Eamonn Sweeney: 'Emery effect on Gunners will have Pep and Klopp looking over shoulders'
Arsenal's performance against Spurs in the North London Derby was one of the most passionate in Premier League history. There was a possessed quality to the performance of Unai Emery's team which eventually proved irresistible in the finest game of the season so far.
The tone was set as early as the fourth minute when Lucas Torreira snapped at Dele Alli's heels and threw in a hefty challenge for good measure. Spurs are no shrinking violets but seemed utterly undone by Arsenal's early urgency and aggression.
By the ninth minute, the home side led 1-0 thanks to a Pierre-Emerick Aubemayang penalty and more goals seemed likely as Spurs reeled. Then all changed utterly.
In the 29th minute slipshod Arsenal marking let Eric Dier get in a header from an Alli free-kick. Bernd Leno should have saved but spooned the ball into the net.
Four minutes later, a Spurs breakaway sent Son Heung-min galloping into the Arsenal box. Rob Holding's sliding challenge was reckless but made no contact with Son whose collapse was positively Neymarian. Mike Dean fell for it, Harry Kane scored the penalty and Spurs were into an entirely undeserved 2-1 lead.
Dier's goal had sparked a hold-me-back-boys-style schemozzle between the celebrating Spurs players and the Arsenal subs. Arsenal's extreme fervour crossed a line at times, as when Shkodran Mustafi and Granit Xhaka were booked for challenges on Son and Alli that evoked memories of more agricultural eras, but also lent the game an extraordinary atmosphere.
Metropolitan media favourite it may be but North London's tribal shoot-out seldom possesses the visceral quality of its Manchester and Merseyside counterparts. This one was different. On and off the pitch, it felt like an English version of the Buenos Aires Superclasico.
At half-time Emery might have felt like repeating Alf Ramsey's 1966 exhortation, "You've won it once. Now go out there and win it again." In keeping with the feverish temper of the day he gambled big, sending in Aaron Ramsey and Alexandre Lacazette. Both contributed hugely to a second-half tour de force.
Ramsey's run forward to latch on to Hector Bellerin's through pass saw the ball break to Aubemayang whose finish for the equaliser was instantaneous and emphatic. The Gabonese international's arrival at the Emirates was relatively unheralded considering his 98 goals in 144 Bundesliga games for Borussia Dortmund. His Premier League tally of 20 from 27 is merely business as usual.
The subs combined to put Arsenal ahead, Ramsey's run setting up Lacazette's daisy-cutter, before a final goal involving the home team's two best players, Aubameyang slipping in Torreira to apply a perfect angled finish. Latest in a long line of top-class Uruguayan hard men, the 22-year-old midfielder epitomises the new style Arsenal. He could do for them what N'Golo Kante did for Leicester and Chelsea.
In the twilight years of Arsene Wenger's reign there was a bloodless, dispassionate feel to even the better Arsenal performances. Faced with a physical challenge they tended to withdraw with an aristocratic sniff of disdain. Yesterday they tore into everything like a GAA team playing a first ever county final.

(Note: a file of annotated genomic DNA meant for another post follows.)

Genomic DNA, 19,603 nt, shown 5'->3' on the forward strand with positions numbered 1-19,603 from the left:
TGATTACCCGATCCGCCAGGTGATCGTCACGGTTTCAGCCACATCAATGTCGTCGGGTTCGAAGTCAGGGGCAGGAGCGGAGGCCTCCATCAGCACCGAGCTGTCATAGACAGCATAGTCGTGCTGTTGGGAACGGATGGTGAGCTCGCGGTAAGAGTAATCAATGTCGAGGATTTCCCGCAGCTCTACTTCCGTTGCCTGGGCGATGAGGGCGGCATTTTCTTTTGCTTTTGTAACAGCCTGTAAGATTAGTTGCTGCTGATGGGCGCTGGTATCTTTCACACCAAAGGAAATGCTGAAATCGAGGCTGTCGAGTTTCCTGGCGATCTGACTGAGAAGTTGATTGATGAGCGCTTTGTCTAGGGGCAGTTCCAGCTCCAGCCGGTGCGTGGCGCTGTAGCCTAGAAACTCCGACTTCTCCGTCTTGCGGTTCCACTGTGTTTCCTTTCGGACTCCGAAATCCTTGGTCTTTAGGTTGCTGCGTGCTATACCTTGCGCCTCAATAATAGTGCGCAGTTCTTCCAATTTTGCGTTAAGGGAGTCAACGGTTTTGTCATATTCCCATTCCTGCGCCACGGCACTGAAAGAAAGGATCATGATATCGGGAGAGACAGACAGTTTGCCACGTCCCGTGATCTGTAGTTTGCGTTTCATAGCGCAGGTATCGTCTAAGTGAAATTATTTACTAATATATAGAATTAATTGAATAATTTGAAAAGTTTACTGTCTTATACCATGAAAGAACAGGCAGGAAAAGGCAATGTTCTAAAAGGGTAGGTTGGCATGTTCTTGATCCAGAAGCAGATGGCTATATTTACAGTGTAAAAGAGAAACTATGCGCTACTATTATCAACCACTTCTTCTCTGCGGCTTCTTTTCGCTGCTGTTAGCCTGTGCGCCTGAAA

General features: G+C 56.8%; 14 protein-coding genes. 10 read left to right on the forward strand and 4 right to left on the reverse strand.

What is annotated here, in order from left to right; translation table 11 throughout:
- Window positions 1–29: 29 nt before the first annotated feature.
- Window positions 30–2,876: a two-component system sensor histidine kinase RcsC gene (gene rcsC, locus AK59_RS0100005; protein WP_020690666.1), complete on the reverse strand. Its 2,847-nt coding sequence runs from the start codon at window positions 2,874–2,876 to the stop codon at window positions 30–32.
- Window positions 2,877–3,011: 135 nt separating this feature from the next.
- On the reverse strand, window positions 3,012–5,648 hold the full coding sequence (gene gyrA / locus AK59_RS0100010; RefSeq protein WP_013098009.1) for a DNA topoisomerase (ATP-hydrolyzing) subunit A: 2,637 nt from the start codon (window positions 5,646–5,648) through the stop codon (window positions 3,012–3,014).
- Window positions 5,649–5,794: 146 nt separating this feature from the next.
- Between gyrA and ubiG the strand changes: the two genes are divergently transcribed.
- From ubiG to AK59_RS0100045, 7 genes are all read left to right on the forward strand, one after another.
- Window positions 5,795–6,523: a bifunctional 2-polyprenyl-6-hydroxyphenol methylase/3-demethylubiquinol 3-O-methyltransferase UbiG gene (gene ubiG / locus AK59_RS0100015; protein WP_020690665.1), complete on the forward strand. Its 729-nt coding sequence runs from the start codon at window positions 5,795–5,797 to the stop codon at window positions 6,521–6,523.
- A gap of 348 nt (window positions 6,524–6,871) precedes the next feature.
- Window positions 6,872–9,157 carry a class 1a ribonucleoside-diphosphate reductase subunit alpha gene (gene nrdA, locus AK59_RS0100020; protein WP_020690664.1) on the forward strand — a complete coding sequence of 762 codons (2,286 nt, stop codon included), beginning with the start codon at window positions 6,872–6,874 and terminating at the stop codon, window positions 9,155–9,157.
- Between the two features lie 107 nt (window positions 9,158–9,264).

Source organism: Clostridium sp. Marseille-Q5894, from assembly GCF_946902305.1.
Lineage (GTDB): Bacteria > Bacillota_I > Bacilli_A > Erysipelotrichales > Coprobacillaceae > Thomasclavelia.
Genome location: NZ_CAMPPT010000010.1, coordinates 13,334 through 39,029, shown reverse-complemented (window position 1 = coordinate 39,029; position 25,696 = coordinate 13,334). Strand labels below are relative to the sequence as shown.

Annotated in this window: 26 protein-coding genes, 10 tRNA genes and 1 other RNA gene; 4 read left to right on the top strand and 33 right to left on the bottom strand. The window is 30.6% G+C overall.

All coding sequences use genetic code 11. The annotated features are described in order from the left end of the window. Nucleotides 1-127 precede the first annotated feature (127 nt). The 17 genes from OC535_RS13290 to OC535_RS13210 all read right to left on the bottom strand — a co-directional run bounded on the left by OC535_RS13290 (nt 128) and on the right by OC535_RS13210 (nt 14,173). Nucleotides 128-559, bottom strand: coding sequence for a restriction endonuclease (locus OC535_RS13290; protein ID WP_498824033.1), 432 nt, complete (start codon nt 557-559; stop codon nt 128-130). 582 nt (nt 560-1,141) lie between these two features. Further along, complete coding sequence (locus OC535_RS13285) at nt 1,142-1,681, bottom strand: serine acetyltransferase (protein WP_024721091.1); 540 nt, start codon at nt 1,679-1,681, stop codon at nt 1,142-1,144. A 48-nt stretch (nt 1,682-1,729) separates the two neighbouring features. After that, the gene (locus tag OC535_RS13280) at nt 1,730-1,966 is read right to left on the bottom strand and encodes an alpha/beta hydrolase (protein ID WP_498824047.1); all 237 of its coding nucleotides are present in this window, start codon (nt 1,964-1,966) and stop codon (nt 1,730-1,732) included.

The new manager has changed the nature of his team and in doing so made them the most fun side to watch in the Premier League. They bear a striking resemblance to last season's high-tempo, all-action Liverpool.
Jurgen Klopp's team are a different animal now. They're suffering from a kind of whack a mole effect. The addition of Alisson and the imperious Virgil van Dijk and the ever-improving form of Trent Alexander Arnold and Andy Robertson has given them a defensive solidity previously lacking. But this has coincided with their main attacking players going off the boil.
Roberto Firmino is in wretched form, Mo Salah was subbed yesterday after a performance high on both effort and frustration and the breaks didn't go Sadio Mane's way either.
Last season the trio contributed an incredible 91 goals. With roughly a third of this term gone, their tally is 21.
It's a tribute to the team's resilience that Liverpool are managing to keep pace with a Manchester City side who've scored 16 more league goals.
Drifting towards a draw yesterday against Everton they prevailed thanks to an injury-time goal resembling something from an East European junior league which pops up online under the heading, 'You'll NEVER believe what happens next in this CRAZY game.'
Van Dijk's volley from the edge of the box was so badly mis-hit he'd headed back to defence in disgust.
It was looping over when Jordan Pickford, as though trying to prevent a Liverpool point, stretched and knocked it on to the crossbar where it hopped before falling into the path of Divock Origi. Having earlier hit the post from two yards, Origi proved deadly from one.
The Belgian striker hadn't played in the Premier League all year. This was a return of Tyson Fury proportions. It was the last-gasp winner to end all last-gasp winners.
Klopp's sprint on to the field to hug Alisson showed he could hardly believe it either. If those attackers start clicking, and they're probably too good not to, City won't repeat last season's walkover.
Arsenal's sights will be set lower than Liverpool's but a lot higher than seemed probable at the start of the season. They could do with making the same kind of investment as Liverpool.
Only City have scored more goals but the likes of Crystal Palace, Leicester and Wolves have better defensive records. Add a world-class goalkeeper and central defender and great things will be possible.
They're still not the finished article but the Gunners have found the right man for the job. Something good is happening at The Emirates. Arsenal are becoming what they were when Wenger was at his best. They're a team you'd love to watch every week.
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